Re­for­ma­tion has a lot to an­swer for, Nel­son

Belfast Telegraph - - LETTERS -

NEL­SON McCaus­land (“Why we should use the 500th an­niver­sary of the Re­for­ma­tion to rein­vig­o­rate our Chris­tian faith”, Com­ment, Oc­to­ber 5) stated: “The Re­formed faith was firmly es­tab­lished in Ul­ster in the early-17th cen­tury. Scot­tish and English Protes­tants set­tled in Ul­ster as part of the of­fi­cial plan­ta­tion, but even be­fore that many low­land Scots had al­ready set­tled in Antrim and Down.”

What was this so-called “of­fi­cial” plan­ta­tion? Here’s a taste from Russell Jesse’s His­tory of Ire­land 1536-1691: “Ire­land dur­ing the pe­riod 1536-1691 saw the first full con­quest of the is­land by Eng­land and its coloni­sa­tion with Protes­tant set­tlers from Bri­tain. This es­tab­lished two cen­tral themes in fu­ture Ir­ish his­tory: sub­or­di­na­tion of the coun­try to Lon­don-based gov­ern­ments and sec­tar­ian an­i­mos­ity between Catholics and Protes­tants.

“The new King­dom of Ire­land was de­clared by Henry VIII in 1541 and, in 1691, the Ir­ish Catholic Ja­co­bites sur­ren­dered at Lim­er­ick, thus con­firm­ing Bri­tish Protes­tant dom­i­nance in Ire­land.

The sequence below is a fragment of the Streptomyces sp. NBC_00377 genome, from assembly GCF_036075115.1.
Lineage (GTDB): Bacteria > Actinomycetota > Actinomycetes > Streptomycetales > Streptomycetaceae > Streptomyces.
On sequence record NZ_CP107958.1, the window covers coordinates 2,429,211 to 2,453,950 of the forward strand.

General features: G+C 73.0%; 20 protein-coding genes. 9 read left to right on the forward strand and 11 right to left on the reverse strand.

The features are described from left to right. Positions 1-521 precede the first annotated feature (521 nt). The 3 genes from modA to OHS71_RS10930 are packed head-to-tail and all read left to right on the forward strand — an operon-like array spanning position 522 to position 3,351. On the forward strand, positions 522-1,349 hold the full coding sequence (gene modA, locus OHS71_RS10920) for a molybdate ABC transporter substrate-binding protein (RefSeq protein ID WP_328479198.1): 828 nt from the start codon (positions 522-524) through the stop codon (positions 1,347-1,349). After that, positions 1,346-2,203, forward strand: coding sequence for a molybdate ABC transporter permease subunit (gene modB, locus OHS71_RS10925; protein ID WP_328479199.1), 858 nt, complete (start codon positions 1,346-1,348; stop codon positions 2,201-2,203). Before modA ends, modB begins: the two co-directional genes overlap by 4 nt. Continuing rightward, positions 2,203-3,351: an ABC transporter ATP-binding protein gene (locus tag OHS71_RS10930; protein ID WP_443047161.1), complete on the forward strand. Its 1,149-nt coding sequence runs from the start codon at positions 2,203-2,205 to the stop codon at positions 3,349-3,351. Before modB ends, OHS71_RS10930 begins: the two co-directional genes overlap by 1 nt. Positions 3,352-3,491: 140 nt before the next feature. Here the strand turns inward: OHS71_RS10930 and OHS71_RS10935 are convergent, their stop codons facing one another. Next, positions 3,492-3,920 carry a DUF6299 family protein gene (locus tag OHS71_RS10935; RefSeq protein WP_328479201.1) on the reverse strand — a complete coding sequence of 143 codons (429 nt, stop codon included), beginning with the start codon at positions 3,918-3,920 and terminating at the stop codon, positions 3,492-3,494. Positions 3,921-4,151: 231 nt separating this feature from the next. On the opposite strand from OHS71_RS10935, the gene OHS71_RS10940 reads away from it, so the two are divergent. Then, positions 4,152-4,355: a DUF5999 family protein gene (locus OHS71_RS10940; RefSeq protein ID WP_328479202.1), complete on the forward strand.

“The English Re­for­ma­tion, by which Henry VIII broke with Pa­pal author­ity in 1536, was to change Ire­land to­tally. While the English, the Welsh and, later, the Scots ac­cepted Protes­tantism, the Ir­ish re­mained Catholic. The Re­for­ma­tion co­in­cided with a de­ter­mined ef­fort by the English state to re-con­quer and colonise Ire­land. The re­li­gious schism meant that the na­tive Ir­ish and the Old English were to be ex­cluded from power un­less they con­verted to Protes­tantism.”

As Nel­son said, it’s time to rein­vig­o­rate our Chris­tian faith. What­ever that has to do with steal­ing a neighbour’s land. Here we stand — two hos­tile camps locked in per­pet­ual con­flict. Bri­tain has a lot to an­swer for.


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